Fatima Mernissi is a Moroccan Islamic feminist. Her work on Muslim women is amazing and she has written many books from her research.

To show the kind of women they are and their areas of interest I'm putting in some of my favourite quotes of theirs:

Arundhati Roy:

To love. To be loved. To never forget your own insignificance. To never get used to the unspeakable violence and the vulgar disparity of life around you. To seek joy in the saddest places. To pursue beauty to its lair. To never simplify what is complicated or complicate what is simple. To respect strength, never power. Above all, to watch. To try and understand. To never look away. And never, never to forget.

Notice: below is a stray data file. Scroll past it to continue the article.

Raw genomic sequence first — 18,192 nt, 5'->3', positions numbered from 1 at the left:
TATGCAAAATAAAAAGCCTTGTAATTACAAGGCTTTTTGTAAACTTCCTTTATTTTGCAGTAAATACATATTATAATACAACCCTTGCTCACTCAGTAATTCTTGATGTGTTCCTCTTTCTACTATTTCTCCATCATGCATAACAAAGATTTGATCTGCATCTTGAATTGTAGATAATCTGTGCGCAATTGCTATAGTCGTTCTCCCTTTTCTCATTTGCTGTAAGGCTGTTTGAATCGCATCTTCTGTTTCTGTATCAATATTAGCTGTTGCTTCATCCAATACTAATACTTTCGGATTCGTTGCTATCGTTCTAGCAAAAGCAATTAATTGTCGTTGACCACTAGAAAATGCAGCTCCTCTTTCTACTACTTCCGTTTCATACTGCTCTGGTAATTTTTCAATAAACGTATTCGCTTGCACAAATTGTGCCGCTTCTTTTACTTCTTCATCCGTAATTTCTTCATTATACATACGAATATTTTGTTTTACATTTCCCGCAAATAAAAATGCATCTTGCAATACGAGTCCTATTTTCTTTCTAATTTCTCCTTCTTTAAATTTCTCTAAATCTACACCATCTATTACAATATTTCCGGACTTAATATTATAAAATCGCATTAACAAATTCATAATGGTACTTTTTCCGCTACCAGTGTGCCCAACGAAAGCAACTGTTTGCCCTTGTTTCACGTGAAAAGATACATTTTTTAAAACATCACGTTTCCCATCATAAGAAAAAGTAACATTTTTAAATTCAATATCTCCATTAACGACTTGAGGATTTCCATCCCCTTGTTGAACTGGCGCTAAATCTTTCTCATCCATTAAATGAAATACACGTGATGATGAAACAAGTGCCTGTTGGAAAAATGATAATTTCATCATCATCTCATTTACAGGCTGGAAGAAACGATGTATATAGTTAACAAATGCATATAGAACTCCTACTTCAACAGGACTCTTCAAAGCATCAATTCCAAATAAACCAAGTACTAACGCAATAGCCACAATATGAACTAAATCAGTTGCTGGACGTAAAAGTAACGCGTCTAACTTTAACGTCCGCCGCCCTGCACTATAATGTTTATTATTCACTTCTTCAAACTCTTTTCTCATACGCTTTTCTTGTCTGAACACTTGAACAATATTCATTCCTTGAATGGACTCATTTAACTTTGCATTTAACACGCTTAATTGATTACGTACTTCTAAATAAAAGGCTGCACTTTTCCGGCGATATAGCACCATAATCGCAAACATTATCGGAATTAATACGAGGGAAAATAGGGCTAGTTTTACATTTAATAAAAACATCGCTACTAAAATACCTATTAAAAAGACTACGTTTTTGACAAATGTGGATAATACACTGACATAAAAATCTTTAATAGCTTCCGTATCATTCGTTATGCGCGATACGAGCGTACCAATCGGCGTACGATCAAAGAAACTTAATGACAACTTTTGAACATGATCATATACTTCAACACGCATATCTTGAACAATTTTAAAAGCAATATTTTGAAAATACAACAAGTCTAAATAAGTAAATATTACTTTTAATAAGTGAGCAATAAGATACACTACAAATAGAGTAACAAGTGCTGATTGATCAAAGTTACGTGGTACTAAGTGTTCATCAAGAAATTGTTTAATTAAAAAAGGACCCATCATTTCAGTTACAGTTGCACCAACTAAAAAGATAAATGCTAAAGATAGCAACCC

To call someone 'anti-American', indeed to be anti-American, (or for that matter anti-Indian or andti-Timbuktuan) is not just racist, its a failure of the imagination.

The mullahs of the Islamic world and the mullahs of the Hindu world and the mullahs of the Christian world are all on the same side. And we are against them all.

The only thing worth globalizing is dissent.

Fatima Mernissi:

In the Orient, femininity is under control. Like time, women are still and quiet. They can dance and dream, but not think. Thinking might interfere with men's pleasure.

The most subversive of all is the educated unveiled woman who can write independently and produce and disseminate information, because she breaks the Muslim ruler's monopoly over communication.